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2012 Annual Conference

October 25–28, 2012

Henry B. Gonzalez Convention Center, San Antonio, TX

2012 TPTA Poster Abstracts


Saturday, October 27, 2012 at 1:00 PM–2:00 PM CDT
Bulletin Board 3B
Presenter's Name - Last Name First

Boucher, Brenda

Presenter's Affiliation, City, State

Texas State University, San Marcos, TX


The objectives of this study are twofold: 1) to determine if a select group of student physical therapists (SPTs) treating patients with primary complaint of cervical pain practice in a manner consistent with the current best evidence related to treatment-based classifications, and 2) to compare treatment outcomes of a select group of SPTs treating patients with primary complaint of cervcial pain with outcomes reported in the published literature.


Subjects consisted of 21 patients (16 females, 76%) with primary complaint of cervical pain treated at various outpatient physical therapy facilities.  The majority (68%) of patients were aged 40-59 years (range= 30-70 years).


Four student physical therapists collected 21 data sets for patients with primary complaint of neck pain over a 9 month period of student clinical affiliations. Patients were classified into one of five treatment classifications using the classification decision-making algorithm proposed by Fritz and Brennan. Neck Disability Index (NDI) and Numeric Pain Rating Scale (NPRS) scores were collected during the initial, weekly and final treatment sessions along with descriptive data on interventions. Interventions were determined by the patient's particular classification and were consisent with treatment recommendations proposed by Fritz and Brennan.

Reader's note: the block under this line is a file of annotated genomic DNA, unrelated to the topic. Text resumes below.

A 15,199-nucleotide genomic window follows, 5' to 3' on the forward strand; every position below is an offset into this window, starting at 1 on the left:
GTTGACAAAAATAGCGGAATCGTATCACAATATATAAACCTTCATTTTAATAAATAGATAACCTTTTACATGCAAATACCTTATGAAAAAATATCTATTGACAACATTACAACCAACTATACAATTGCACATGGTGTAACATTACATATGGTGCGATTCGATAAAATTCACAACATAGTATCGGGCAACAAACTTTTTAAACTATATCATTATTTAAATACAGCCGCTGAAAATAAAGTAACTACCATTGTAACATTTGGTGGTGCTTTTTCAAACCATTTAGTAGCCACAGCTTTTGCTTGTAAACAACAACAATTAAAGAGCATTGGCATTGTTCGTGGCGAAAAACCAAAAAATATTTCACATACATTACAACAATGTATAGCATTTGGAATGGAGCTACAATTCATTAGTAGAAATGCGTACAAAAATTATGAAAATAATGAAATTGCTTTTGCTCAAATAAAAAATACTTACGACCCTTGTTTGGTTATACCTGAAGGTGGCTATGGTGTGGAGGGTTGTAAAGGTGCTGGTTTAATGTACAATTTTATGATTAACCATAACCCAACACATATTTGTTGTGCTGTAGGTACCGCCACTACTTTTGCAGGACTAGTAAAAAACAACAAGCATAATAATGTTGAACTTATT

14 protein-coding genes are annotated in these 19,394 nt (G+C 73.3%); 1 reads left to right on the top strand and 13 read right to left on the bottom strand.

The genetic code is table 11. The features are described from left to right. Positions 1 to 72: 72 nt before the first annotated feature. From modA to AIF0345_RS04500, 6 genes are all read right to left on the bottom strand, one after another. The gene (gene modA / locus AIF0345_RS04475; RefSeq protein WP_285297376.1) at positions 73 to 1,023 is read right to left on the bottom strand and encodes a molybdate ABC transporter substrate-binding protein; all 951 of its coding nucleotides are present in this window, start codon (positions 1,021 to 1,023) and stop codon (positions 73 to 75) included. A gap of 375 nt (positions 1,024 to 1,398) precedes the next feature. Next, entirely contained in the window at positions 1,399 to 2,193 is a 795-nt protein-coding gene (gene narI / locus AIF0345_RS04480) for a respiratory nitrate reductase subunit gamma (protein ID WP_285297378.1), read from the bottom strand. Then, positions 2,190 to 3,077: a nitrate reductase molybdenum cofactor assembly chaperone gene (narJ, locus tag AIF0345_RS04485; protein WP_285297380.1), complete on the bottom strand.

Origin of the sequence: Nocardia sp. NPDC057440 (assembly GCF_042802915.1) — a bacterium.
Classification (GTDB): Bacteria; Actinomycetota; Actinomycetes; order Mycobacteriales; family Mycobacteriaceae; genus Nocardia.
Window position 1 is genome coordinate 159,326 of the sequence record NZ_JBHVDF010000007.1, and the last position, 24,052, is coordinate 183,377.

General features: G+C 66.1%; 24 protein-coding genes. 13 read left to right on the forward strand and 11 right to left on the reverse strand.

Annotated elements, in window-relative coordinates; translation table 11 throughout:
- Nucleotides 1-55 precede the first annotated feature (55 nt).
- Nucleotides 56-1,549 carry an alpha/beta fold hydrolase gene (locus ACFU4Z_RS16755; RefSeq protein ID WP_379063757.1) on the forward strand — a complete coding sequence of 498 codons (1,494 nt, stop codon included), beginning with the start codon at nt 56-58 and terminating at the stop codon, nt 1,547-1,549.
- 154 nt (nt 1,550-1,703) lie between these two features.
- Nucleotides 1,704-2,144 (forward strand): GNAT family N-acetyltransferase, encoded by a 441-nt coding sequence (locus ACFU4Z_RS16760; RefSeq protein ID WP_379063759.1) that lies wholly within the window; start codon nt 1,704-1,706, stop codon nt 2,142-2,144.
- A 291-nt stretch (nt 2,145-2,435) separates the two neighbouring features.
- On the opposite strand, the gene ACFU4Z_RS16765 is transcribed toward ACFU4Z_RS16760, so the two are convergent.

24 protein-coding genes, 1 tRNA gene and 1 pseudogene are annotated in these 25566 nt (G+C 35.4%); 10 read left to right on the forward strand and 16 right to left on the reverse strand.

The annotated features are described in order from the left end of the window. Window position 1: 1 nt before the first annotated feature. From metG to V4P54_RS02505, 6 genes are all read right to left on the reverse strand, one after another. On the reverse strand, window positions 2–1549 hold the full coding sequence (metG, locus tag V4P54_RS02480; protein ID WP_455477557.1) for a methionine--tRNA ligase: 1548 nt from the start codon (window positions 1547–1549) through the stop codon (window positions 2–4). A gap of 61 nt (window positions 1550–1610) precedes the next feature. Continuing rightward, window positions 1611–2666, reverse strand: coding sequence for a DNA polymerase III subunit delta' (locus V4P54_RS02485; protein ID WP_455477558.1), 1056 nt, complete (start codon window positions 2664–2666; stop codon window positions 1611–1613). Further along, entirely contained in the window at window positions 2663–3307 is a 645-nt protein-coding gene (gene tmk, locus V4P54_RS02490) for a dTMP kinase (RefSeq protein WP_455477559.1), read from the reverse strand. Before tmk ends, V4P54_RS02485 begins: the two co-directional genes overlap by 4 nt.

Data Analysis

Descriptive data were collected and analyzed using Microsoft Excel.  Variables of interest were group classification along with change from initial to final NDI and NPRS scores.  These values were compared against outcomes reported by Fritz and Brennan to assess whether student physical therapists achieved similar outcomes using interventions proposed in the treatment-based classification system.


A total of 21 patients met the criteria to be included in this study.  18 of 21 patients received matched treatments according to the classification system.  Patients reported clinically significant reductions in NPRS scores (MCID > 1.3) across all five categories.  Additionally, patients in the Pain Control and Mobilization categories reported clinically significant changes in NDI scores (MCID > 16%). 


In this study, student physical therapists were found to use current best practice patterns to treat patients with primary complaint of cervical pain.  Specifically, student physical therapists were most often found to treat patients with primary complaint of cervcial pain using the treatment-based classification system proposed by Fritz and Brennan.  The results of this study showed clincally significant reductions in pain across all five categories as measured by NPRS scores and clinically significant improvement in function as measured by NDI scores. Treatment outcomes were found to be similar to those reported by Fritz and Brennan, suggesting student physical therapists who treat using best evidence practice patterns yield outcomes consistent with that reported in the published literature.


Brenda Boucher, PT, Phd, Texas State University
Jose Cadena, DPT, Texas State University
Douglas Kelley, DPT, Texas State University
Matthew Seliga, DPT, Texas State University
Ian Wallace, DPT, Texas State University